In preparation for Luis Alberto Urrea’s upcoming Queen of America, I wanted to read its predecessor, The Hummingbird’s Daughter, which was published in 2005. I was intimidated by the 500-page book and its serious description on the book cover, but I shouldn’t have been. Every page was a joy to read.
Daughter, which takes place in the 1800s in a small Mexican village, centers on Teresita, who was born out of wedlock and is abandoned by her mother, Cayetana, but she is later groomed by her father, the womanizing ranch owner Tomás Urrea.
As the story progresses, Teresita discovers has powers of healing. But rebels are stirring up a revolution in Mexico while hundreds of villagers are flocking to Teresita so she will cure them. Soon, the two forces collide.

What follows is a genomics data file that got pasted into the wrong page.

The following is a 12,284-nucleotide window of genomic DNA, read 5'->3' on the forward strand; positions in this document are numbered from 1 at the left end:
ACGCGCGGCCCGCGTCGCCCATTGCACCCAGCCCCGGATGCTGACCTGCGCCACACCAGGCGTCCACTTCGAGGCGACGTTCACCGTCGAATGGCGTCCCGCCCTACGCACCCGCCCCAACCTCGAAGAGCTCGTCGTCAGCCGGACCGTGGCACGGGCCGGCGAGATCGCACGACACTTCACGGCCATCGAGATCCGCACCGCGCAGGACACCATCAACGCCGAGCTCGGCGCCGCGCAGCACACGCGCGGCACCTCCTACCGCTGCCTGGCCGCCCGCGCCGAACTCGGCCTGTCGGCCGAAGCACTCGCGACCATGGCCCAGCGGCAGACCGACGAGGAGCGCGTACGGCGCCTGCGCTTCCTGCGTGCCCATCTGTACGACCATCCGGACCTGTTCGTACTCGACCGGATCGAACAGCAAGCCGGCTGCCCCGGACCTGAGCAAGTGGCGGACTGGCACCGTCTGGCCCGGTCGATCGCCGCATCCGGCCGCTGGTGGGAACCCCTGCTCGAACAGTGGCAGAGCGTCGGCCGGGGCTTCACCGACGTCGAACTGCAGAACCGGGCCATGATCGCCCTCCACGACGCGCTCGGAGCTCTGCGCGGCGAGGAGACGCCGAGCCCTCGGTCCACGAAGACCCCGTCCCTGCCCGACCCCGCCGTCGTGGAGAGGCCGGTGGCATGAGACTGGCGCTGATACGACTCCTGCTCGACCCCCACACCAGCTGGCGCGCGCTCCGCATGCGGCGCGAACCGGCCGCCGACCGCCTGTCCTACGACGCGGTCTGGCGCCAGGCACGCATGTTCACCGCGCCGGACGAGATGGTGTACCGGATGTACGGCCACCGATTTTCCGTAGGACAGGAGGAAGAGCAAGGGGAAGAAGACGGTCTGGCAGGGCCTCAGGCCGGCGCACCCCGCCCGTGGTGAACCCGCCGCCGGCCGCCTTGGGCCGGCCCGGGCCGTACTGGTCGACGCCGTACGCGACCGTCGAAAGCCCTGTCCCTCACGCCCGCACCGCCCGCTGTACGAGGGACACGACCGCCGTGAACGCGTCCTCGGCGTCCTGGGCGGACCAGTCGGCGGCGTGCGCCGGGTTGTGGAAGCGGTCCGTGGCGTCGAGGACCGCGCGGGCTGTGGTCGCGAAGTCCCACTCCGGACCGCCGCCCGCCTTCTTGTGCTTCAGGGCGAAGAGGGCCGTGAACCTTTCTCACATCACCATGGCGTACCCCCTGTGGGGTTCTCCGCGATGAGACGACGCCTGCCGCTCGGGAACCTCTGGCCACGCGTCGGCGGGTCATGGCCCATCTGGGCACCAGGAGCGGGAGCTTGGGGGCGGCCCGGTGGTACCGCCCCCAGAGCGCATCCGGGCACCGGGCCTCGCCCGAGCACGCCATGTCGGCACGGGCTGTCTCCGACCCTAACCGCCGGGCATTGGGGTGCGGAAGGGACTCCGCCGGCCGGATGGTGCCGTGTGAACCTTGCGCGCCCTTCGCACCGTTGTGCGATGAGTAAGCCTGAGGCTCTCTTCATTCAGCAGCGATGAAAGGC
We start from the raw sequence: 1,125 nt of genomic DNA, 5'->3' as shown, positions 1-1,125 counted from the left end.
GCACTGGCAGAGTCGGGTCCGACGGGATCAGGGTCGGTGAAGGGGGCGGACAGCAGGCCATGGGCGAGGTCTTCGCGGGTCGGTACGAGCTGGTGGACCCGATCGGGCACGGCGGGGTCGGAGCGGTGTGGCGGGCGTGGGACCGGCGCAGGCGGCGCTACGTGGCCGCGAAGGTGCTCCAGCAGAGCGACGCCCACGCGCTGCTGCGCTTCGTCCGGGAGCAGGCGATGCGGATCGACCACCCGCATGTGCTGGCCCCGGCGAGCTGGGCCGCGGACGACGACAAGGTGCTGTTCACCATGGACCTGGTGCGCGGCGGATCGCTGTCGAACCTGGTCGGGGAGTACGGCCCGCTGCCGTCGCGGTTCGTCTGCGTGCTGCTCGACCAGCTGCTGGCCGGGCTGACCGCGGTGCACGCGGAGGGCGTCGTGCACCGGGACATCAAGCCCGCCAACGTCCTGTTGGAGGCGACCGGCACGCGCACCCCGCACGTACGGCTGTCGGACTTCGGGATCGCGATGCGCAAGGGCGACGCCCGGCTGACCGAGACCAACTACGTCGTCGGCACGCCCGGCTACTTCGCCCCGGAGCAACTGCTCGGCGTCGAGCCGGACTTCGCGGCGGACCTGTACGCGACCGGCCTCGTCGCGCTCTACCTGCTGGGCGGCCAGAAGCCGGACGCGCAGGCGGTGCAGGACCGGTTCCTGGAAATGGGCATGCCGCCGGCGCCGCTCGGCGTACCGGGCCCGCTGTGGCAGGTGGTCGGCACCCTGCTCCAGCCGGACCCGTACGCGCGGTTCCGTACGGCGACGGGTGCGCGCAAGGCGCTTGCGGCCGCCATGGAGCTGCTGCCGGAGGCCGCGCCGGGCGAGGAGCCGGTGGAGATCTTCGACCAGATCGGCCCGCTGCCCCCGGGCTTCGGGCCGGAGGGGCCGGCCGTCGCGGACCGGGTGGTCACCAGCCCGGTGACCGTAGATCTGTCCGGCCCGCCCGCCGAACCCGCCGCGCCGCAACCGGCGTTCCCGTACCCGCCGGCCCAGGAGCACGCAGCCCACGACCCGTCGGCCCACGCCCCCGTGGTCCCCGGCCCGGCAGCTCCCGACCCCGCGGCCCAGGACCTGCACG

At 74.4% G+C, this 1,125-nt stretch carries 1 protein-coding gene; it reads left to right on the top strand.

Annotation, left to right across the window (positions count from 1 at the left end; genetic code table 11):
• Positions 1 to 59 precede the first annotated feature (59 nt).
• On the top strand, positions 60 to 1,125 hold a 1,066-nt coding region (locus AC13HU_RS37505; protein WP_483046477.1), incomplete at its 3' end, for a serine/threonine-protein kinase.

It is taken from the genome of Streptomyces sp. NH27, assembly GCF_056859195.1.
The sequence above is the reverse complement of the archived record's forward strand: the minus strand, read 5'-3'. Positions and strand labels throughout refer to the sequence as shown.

Besides the tightly paced plot, Urrea imbues Daughter with rich language. One character “had the face of an Aztec carving.” In another passage, Urrea compares the villagers’ complexion to a character’s drink: “Every Mexican was a diluted Indian, invaded by milk like the coffee in Cayetana’s cup.”
Urrea knows how to build tension in a scene – and put in some comic relief, too. Sometimes, he accomplishes it all in one scene, such as when Tomás’s wife, Loreto, confronts him about an affair as several friends, including two named Aguirre and Huila, watch:
“Loreto slapped Tomás.
He spluttered an obscenity.
She slapped his other check.
He raised his hand.
Huila, watching, clenched her hands – this was even better than she’d hoped!”
Here’s another great line: “If you are too blind to see God in Goddamned taco, then you are truly blind.”
And another: “A Mennonite missionary had moved through the ranchos assuring them that Jesus Christ would return to earth by 1880 – maybe He was early.”
Daughter was a fantastic read. I can’t wait for Queen of America.